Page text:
June 26, 2005

How high is total Swedish unemployment?

By Tino

This might not seem like a difficult question. After all, the unemployment number is readily available. It takes a few seconds to check up the American unemployment number, 5.1% in May. Sure there are speculations about discouraged workers leaving the workforce, but overall this is a reliable figure, useful for international and cross time comparison.

Not so with Sweden. Yes, there is an official number, 5.2% in May 2005. But this figure is almost compleatly worthless. The true unemployment number is in fact closer to 20%, as shown below.

Sweden has several massive government programs that contain must of the unemployed, chiefly Early Retirement, Sick Leave, Labor Market Programs and Welfare. In addition, since students get a monthly stipend and loan, many unemployed continue to study when they can’t find work.


The right in Sweden has for some time complained about the government hiding the unemployment in ‘programs’. But the question only came to the public knowledge when LO, the immensely powerful blue-collar union had one of it’s own turn against them. Hans Karlsson, a leftwing heavyweight, concluded that true unemployment was more in the ballpark of 20-25%, not 5% as the government was claiming. To make things even worse this guy happened to have the name as the Minister for Labor!

A few weeks later another labor movement veteran actually become a whistle blower, resigning and exposing that LOs left wing research institute had pressured him not to include the estimated true unemployment figure in a study. Embarrassing stuff indeed.

For a century the Social Democratic Labor Party parties and their allies in the Unions had Full Employment as one of their two ideological pillars (the other being an equal distribution of income). To now admit they have failed in this would be a huge defeat.

Furthermore, the party won the last two elections on the platform that cutting taxes would jeopardize underfunded Social Services. If Swedes were to conclude much of their taxes doesn’t go to welfare, but to support working age adults, their willingness to continue paying them might be reduced.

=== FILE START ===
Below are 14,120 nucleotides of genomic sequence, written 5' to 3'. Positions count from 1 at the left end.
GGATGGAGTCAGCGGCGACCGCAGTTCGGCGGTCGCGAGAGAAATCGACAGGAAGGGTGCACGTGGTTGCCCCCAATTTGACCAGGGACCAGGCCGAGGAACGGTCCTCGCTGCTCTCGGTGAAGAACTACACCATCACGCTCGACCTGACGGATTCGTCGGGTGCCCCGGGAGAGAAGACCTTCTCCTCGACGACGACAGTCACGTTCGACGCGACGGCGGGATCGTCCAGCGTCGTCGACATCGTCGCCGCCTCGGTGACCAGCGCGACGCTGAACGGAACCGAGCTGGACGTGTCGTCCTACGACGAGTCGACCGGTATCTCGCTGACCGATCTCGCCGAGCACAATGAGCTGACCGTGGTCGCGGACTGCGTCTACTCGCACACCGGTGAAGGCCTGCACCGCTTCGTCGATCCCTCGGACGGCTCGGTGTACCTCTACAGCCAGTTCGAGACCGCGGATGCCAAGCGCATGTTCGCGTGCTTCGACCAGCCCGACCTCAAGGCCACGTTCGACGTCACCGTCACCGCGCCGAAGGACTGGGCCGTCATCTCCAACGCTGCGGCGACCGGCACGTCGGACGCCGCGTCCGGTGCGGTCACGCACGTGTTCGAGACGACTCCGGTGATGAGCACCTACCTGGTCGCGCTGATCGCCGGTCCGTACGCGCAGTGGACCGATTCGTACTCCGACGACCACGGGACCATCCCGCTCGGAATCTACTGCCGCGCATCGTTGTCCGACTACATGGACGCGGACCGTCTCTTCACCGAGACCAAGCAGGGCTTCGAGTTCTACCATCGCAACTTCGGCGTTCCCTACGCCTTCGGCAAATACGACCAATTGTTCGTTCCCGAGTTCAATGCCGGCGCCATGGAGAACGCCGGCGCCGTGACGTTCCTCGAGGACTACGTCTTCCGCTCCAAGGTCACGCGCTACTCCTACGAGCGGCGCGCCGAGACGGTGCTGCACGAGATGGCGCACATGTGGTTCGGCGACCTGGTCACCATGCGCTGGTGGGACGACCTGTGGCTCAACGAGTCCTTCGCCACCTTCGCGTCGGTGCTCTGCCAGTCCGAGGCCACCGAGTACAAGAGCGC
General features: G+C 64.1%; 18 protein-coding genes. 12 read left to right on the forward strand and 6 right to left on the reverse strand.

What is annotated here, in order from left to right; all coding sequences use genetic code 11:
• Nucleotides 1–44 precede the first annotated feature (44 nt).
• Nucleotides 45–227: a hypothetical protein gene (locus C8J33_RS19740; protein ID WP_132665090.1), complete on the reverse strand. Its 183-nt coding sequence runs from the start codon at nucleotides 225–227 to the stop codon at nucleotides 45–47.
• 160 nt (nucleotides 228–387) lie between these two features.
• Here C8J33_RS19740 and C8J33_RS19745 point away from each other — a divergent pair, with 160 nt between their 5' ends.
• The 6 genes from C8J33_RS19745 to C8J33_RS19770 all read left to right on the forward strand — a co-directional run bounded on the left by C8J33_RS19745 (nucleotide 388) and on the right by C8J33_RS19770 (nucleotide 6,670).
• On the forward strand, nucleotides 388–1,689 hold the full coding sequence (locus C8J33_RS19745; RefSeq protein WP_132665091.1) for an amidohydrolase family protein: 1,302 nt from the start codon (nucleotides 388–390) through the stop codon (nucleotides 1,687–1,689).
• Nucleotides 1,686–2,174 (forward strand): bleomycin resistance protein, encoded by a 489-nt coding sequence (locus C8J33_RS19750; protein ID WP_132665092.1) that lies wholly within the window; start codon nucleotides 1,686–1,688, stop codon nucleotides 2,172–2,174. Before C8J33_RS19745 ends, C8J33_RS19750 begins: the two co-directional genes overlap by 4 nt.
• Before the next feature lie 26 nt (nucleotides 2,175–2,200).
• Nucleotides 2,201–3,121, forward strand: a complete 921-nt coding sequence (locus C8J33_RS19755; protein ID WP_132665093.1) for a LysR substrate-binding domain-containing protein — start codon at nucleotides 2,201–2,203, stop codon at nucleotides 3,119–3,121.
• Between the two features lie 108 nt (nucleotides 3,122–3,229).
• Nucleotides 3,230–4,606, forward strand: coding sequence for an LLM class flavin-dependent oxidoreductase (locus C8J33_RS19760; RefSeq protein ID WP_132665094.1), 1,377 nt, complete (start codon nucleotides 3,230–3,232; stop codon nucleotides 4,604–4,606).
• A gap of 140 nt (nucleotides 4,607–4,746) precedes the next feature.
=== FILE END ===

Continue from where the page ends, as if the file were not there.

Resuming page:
One key to understand this figure is that we have seen in the past few years is that the already high rate of sick leave has exploded. Yes, you wouldn’t guess it if you saw us, but Sweden has the sickest population in the world. Some 14% of the adult Swedish population does not work due to reported sickens. 540 000 were early retired (officially for health reasons) December 2004, fully 10% of the adult population. In addition more than 5% of the working population is on sick leave any given day.

Estimating the true unemployment rate

I will try to calculate the figure using data from the Swedish Statistical Agency (SCB) Labor survey, first quarter 2005. The calculations and adjustments are too messy to show here, but will be given by request.

Two notes. I have adjusted their Sick Leave number. Also all figures are from SCB, except the number only on welfare which I got from Tax researcher Dane Nordlings homepage. http://danne-nordling.blogspot.com/2005/05/hur-mnga-r-egentligen-arbetslsa.html

Table 1. First quarter of 2005, adjusted.

Population 16-64 - -- - - 5755.000

Not in laborforce - - - - - - 1.365.000
Early retired - - - - - - - - - (494.000)
Seek work - - - - - - - - - - - (150.000)
Get Welfare - - - - - - - - - - (84.000)

Labor Force - - - - - - - - - 4.391.000
Unemployed(5.6%) - - - - - (245.000)
unemply programs - - - - - (130.000)

Employed in Real job - - - - 4.016.000
Absent from work - - - - - - (554.000)
Of which on Sick leave- - - (216.000)

Actually work - - - - - - - 3.469.000

4.0 million (70% of adult population) in productive activity rate, 1.2 million (20%) living of welfare and Health or unemployment insurance alone.